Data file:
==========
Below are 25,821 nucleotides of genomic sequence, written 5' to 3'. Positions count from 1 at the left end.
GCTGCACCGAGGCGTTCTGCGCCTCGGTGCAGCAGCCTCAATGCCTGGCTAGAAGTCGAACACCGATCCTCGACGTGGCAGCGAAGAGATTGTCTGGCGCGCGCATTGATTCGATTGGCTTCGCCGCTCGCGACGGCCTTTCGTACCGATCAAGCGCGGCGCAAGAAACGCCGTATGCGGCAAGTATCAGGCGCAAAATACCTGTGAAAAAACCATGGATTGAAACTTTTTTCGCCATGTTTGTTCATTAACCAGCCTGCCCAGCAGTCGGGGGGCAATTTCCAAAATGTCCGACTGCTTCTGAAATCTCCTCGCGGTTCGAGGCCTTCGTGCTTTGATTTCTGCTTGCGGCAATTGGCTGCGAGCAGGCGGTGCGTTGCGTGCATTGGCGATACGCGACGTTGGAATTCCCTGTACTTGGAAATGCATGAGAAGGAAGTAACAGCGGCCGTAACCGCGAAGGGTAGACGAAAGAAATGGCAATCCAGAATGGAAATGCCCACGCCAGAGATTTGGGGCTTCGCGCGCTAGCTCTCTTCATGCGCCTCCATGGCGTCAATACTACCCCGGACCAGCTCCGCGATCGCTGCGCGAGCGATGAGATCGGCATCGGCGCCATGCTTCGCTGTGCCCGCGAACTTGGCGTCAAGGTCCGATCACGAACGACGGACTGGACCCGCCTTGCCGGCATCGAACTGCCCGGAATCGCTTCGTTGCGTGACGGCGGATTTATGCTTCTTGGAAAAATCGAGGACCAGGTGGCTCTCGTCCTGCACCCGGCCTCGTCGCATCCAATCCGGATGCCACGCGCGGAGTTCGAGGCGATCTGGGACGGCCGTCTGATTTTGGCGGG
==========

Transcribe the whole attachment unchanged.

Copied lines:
Below are 25,821 nucleotides of genomic sequence, written 5' to 3'. Positions count from 1 at the left end.
GCTGCACCGAGGCGTTCTGCGCCTCGGTGCAGCAGCCTCAATGCCTGGCTAGAAGTCGAACACCGATCCTCGACGTGGCAGCGAAGAGATTGTCTGGCGCGCGCATTGATTCGATTGGCTTCGCCGCTCGCGACGGCCTTTCGTACCGATCAAGCGCGGCGCAAGAAACGCCGTATGCGGCAAGTATCAGGCGCAAAATACCTGTGAAAAAACCATGGATTGAAACTTTTTTCGCCATGTTTGTTCATTAACCAGCCTGCCCAGCAGTCGGGGGGCAATTTCCAAAATGTCCGACTGCTTCTGAAATCTCCTCGCGGTTCGAGGCCTTCGTGCTTTGATTTCTGCTTGCGGCAATTGGCTGCGAGCAGGCGGTGCGTTGCGTGCATTGGCGATACGCGACGTTGGAATTCCCTGTACTTGGAAATGCATGAGAAGGAAGTAACAGCGGCCGTAACCGCGAAGGGTAGACGAAAGAAATGGCAATCCAGAATGGAAATGCCCACGCCAGAGATTTGGGGCTTCGCGCGCTAGCTCTCTTCATGCGCCTCCATGGCGTCAATACTACCCCGGACCAGCTCCGCGATCGCTGCGCGAGCGATGAGATCGGCATCGGCGCCATGCTTCGCTGTGCCCGCGAACTTGGCGTCAAGGTCCGATCACGAACGACGGACTGGACCCGCCTTGCCGGCATCGAACTGCCCGGAATCGCTTCGTTGCGTGACGGCGGATTTATGCTTCTTGGAAAAATCGAGGACCAGGTGGCTCTCGTCCTGCACCCGGCCTCGTCGCATCCAATCCGGATGCCACGCGCGGAGTTCGAGGCGATCTGGGACGGCCGTCTGATTTTGGCGGG